So we woke to yet another lone wolf mass shooting carried out with military firearms, and the horror of the event was soon compounded by the announcement that Donald Trump, our President, would soon address the nation. In a moment calling for empathy and restraint, what could this callous and remarkably impulsive man, who once insinuated that “Second Amendment people” might wreak armed violence against Hillary Clinton, possibly say that wouldn’t make things worse?
Would he anticipate the inevitable questions about how a yet another delusional white male could come to possess an arsenal of automatic weapons and hundreds of rounds of ammunition by reassuring his “base” that none of this had anything to do with guns per se, much less lax gun control, that anyone with the will could inflict harm by any number of means, military firearms being merely incidental to this and all the other domestic tragedies that have been inflicted with them?
Would he lash out preemptively at those who would observe that his cynical pandering to nativist populism and the coarse impulsivity that he has brought to the office of the presidency has given license to a lunatic fringe that includes any number of angry armed men who believe themselves agents of racial retribution or Godly comeuppance?
Would he intimate that terrorism might again be afoot, and cynically exploit the event as justification for his travel bans and border walls?
It’s a sad testament to our lowered expectations of this president that any and all of this seemed possible as we awaited Trump’s remarks. As it happened, when he finally appeared, orange haired and makeup-encrusted, the skin around his eyes weirdly whitened in a way that some misguided handler must think makes him look more youthful, the old blowhard merely mouthed the usual post-shooting pablum on the teleprompter, about grief and loss and how Americans have always come together in moments like this, and always will, “forever,” as though this fragile, fraught nation were a mythological kingdom in a fairy tale.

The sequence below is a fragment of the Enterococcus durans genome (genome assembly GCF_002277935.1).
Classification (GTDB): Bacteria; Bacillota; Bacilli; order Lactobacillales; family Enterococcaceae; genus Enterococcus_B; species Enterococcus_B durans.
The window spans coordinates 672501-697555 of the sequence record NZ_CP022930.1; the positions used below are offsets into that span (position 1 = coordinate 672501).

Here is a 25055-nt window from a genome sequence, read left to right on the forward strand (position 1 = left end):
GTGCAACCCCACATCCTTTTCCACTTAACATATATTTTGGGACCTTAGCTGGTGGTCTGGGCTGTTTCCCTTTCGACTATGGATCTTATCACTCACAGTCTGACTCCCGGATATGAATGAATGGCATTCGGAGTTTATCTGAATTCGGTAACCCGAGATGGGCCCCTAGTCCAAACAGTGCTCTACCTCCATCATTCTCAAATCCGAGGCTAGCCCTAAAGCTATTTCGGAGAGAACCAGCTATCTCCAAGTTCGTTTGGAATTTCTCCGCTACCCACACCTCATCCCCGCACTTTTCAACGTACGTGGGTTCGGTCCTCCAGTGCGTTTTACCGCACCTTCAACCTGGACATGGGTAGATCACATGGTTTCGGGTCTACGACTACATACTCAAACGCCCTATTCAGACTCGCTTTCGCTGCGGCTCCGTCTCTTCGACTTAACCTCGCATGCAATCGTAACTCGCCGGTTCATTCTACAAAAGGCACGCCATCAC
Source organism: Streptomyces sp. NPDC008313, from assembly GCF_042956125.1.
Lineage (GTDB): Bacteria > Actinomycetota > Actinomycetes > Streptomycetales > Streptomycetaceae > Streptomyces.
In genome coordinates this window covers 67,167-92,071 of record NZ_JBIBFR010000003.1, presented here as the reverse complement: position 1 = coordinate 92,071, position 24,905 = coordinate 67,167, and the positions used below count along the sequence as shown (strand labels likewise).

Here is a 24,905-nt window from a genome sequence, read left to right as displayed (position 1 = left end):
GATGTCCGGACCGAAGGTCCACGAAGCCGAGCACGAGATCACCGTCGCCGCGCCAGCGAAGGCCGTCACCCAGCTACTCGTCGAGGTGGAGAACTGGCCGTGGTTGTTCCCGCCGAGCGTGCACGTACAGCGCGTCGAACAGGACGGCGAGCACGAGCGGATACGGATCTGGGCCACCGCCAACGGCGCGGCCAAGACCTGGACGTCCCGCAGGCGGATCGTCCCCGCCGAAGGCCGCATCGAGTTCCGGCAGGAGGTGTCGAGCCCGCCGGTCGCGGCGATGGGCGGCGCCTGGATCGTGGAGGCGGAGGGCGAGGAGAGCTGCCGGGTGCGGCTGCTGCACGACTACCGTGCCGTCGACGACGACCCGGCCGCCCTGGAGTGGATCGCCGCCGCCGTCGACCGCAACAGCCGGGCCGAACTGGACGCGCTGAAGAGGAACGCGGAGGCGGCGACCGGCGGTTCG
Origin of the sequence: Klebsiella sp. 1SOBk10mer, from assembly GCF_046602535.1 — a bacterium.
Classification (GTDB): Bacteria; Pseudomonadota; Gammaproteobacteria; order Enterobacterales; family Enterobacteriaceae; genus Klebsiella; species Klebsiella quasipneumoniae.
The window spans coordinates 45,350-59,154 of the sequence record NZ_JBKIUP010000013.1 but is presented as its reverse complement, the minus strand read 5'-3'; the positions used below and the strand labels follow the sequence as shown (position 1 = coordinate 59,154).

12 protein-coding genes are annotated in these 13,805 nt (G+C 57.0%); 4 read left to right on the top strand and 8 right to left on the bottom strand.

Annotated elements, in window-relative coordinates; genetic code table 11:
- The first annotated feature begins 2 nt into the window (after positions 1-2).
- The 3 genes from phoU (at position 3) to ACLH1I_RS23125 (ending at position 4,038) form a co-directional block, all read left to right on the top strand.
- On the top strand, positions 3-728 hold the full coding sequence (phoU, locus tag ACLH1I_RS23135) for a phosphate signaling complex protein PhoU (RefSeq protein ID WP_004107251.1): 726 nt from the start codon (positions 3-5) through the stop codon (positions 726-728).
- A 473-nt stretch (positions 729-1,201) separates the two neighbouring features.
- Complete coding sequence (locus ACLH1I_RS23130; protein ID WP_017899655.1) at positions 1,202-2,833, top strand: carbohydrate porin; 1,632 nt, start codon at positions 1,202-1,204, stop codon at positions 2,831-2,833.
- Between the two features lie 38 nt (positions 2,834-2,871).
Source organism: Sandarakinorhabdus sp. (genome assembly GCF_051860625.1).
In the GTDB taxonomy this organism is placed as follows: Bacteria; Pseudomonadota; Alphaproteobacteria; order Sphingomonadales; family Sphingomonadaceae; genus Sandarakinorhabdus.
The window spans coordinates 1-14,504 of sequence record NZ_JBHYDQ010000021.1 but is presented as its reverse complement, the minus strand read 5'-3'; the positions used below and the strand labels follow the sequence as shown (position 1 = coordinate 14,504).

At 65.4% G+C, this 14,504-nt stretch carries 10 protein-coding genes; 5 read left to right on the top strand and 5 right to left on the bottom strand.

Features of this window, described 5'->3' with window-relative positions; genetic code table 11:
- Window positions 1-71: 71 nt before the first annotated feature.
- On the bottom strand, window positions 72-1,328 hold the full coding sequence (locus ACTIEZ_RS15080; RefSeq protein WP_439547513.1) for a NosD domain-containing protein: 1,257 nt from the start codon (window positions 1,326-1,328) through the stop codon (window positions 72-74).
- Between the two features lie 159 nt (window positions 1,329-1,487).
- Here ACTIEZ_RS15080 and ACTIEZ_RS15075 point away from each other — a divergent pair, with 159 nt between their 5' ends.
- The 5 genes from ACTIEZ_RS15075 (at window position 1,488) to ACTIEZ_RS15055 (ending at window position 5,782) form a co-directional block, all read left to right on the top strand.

Who writes this stuff? Who on earth believes that it’s possible for any president, let alone the pompous, privileged hedonist who currently occupies the office, to address the horror of losing a loved one — of losing one’s own life — in such a random, brutal, and unnecessary way? The word “God” was sprinkled throughout his remarks, merely a word to him like all the others, dropped for effect. The convenient word “evil” was ritually invoked to encapsulate the long chain of failures that most assuredly allowed this massacre to happen, and will allow the next one and the one after that. The word “prayer” came and went too, as though this consummate narcissist had a deep spiritual life that he could now and again drag forth to comfort us.
But what, really, could anyone say in the face of such pointless and impersonal mass-death? The only possible response is to ask, yet again, whether anything can be done to prevent it happening, and to prevent the other thousands of deaths by firearms that happen each year in this gun-entranced country. But that would be to “politicize” a “tragedy,” and we can’t have that. Think of it as just another hurricane. Nothing to be learned here, folks. These things happen. Just move on.
2 thoughts on “Sanctimony and Delusion: Trump and the Mandalay Massacre”
Yes, it was platitudinous.
Which was better than most of the other options.
If he’s just generic, that’s beneficial. Sad.
I’m just aching inside, waiting for yet another incident to which we will yet again not respond as a country. Obama couldn’t do anything with this Congress to move the needle either – dare we call out the NRA for the umpteenth time to no effect? Reasonable people agree on so many aspects of gun control, WHY can’t we get something done.